Renaissance Masters & Latin Romantics



“… great understanding… carefully chosen and liltingly played: RECOMMENDED.” GUITAR AND LUTE magazine, Hawaii

“… an agreeable introduction to the work of this gifted Canadian artist, The playing is clean, direct, and elegant and there is every indication of a keen musical sensibility at work.” The Vancouver Sun

“Rinehart’s amber tone is beautiful in its own right, and his approach to the pieces is deeply serious.., a versatile and talented player.” CLASSICAL GUITAR magazine, London

“Rinehart impresses the listener for his skill, ease and virtuosity on the guitar, from which he draws tones of plush loveliness and a wide range of colour .., a record that should give its purchaser lasting pleasure.” FANFARE magazine

The guitar and lute both enjoy a rich and varied tradition of expert players who are also recognized composers. In Renaissance Europe, the lute was the king of instruments, inspiring some of the period’s greatest works. The guitar in Hispanic and Latin countries is also endowed with a line of musicians whose mastery continues to ensure a place in our cultural fabric for this most personal of instruments.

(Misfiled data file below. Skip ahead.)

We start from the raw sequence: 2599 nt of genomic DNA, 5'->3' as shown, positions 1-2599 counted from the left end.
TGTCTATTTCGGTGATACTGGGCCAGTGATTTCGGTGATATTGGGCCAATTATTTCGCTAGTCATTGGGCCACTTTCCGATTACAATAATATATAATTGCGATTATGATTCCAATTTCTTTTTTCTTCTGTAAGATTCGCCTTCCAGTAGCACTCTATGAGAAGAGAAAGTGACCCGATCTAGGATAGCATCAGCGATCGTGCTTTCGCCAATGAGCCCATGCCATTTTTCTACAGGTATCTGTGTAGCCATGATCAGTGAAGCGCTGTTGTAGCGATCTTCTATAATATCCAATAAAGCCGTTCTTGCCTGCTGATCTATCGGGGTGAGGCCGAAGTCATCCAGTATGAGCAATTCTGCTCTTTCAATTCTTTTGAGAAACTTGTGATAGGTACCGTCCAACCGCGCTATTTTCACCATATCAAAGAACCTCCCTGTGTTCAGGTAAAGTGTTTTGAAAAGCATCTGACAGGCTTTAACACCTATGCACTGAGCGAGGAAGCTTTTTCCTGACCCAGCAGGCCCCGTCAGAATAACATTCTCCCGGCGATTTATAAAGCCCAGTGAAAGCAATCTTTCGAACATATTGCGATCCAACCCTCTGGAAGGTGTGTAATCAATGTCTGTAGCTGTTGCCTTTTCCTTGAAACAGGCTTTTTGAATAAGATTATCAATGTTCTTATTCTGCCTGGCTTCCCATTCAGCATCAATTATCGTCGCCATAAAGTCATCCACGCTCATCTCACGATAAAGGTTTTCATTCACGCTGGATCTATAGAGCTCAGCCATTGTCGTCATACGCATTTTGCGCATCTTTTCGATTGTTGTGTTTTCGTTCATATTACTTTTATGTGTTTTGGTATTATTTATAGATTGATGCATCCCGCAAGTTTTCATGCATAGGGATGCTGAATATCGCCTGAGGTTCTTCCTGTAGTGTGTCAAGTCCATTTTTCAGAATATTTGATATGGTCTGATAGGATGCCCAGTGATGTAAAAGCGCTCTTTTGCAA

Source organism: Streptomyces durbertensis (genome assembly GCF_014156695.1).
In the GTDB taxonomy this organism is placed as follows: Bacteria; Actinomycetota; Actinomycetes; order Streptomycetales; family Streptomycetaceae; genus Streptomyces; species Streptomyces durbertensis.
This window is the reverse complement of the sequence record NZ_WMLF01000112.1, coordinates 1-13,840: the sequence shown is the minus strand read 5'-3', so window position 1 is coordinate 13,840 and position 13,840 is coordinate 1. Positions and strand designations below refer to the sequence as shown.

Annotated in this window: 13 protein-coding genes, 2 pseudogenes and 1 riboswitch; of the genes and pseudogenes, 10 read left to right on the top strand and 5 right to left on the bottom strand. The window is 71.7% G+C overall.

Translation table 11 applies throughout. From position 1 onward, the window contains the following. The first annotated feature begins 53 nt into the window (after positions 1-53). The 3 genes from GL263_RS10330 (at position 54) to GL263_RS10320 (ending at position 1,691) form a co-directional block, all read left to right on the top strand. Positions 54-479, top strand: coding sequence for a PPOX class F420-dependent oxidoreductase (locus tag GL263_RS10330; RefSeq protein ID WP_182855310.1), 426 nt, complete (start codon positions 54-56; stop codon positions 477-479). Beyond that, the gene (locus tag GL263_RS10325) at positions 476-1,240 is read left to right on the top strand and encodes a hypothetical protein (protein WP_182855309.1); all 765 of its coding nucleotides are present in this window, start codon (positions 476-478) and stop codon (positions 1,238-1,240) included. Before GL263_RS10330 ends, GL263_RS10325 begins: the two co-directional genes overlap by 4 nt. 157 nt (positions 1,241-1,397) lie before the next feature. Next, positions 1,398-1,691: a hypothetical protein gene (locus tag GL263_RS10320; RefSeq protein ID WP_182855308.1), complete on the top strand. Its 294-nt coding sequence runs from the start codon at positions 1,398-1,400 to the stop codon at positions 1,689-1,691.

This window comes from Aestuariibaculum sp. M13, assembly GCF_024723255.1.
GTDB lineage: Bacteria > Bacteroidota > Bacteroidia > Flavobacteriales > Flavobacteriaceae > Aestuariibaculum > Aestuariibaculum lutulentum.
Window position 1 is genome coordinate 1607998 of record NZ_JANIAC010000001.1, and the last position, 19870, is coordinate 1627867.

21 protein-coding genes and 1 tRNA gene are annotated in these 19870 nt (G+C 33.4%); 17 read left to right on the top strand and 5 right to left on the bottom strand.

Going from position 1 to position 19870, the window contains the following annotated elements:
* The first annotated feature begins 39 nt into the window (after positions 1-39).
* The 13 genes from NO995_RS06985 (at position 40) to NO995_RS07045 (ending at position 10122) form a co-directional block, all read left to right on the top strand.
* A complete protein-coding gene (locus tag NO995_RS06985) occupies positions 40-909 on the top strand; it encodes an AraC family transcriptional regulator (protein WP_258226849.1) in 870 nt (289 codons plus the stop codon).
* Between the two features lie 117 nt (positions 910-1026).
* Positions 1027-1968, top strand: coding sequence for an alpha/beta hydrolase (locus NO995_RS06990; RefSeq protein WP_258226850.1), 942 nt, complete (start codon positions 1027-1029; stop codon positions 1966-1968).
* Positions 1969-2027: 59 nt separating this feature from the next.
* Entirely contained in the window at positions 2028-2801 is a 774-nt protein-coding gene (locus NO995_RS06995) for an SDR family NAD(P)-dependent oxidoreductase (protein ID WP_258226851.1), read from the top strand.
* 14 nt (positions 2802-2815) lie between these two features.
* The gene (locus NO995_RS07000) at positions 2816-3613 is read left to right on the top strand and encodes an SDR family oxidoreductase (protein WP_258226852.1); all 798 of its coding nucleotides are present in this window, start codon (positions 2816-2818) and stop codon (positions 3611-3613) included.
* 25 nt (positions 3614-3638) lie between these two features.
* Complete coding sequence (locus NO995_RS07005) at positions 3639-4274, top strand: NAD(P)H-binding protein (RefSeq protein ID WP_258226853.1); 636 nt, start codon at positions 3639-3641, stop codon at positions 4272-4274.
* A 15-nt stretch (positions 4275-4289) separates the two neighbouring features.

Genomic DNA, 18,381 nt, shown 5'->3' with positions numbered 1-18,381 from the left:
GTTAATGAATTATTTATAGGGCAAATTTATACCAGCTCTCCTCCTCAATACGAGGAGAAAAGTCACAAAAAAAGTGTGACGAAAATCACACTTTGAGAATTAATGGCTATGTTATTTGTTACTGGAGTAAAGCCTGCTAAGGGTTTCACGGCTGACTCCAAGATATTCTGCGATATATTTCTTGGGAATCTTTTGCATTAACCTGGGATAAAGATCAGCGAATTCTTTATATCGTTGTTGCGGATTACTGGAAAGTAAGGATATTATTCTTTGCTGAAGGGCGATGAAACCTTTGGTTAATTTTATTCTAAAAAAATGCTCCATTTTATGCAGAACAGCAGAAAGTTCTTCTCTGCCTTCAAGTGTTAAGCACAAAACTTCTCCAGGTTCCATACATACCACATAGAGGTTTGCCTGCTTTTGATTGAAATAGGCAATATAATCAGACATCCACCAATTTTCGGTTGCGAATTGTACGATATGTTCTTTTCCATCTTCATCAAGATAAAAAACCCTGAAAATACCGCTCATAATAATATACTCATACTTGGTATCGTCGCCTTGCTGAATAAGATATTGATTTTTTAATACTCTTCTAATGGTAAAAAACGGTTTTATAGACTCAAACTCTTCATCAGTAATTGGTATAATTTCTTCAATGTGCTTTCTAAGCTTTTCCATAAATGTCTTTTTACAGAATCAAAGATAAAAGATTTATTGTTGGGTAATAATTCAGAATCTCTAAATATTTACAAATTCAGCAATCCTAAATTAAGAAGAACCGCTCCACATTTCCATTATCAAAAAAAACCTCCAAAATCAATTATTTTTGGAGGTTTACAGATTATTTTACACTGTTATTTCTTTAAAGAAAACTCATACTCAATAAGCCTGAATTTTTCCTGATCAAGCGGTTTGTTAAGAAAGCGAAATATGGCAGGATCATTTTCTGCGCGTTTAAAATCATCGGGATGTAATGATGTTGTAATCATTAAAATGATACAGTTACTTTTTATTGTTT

[1.] Fantasia l:03 Francesco da Milano (1487-1543)
[2.] Fantasia 2:56 Laurencini of Rome (fl. 1590)
[3.] Basse Danse ‘La Magdalena’ 2:15 Pierre Attaignant (fl. 1520).
[4.] Pavan Espagnol 2:32 Antoine Francisque (fl. 1590)
[5.] Fantasia l:20, Luis de Narvaez (fl. 1540)
[6.] Mille regres 2:30,
[7.] Lleva el tiple (basse danse) 1:30
[8.] Cradle Pavan 4:03 Anthony Holborne (1540? – 1602)
[9.] Dowland`s Galliard 1:O5 John Dowland (1563-1626)
[10.] “Home Again, Market is done” 1:10 Anon. from Margaret Board’s Lute Book


[11.] Grand Overture op. 61 8:21 Mauro Giuliani (1781-1829)
[12.] Sarita-mazurka 2:45 Agustin Barrios (1885-1944),
[13.] Danza Paraguaya 2:30
[14.] Elogio de la Danza Leo Brouwer (b. 1939)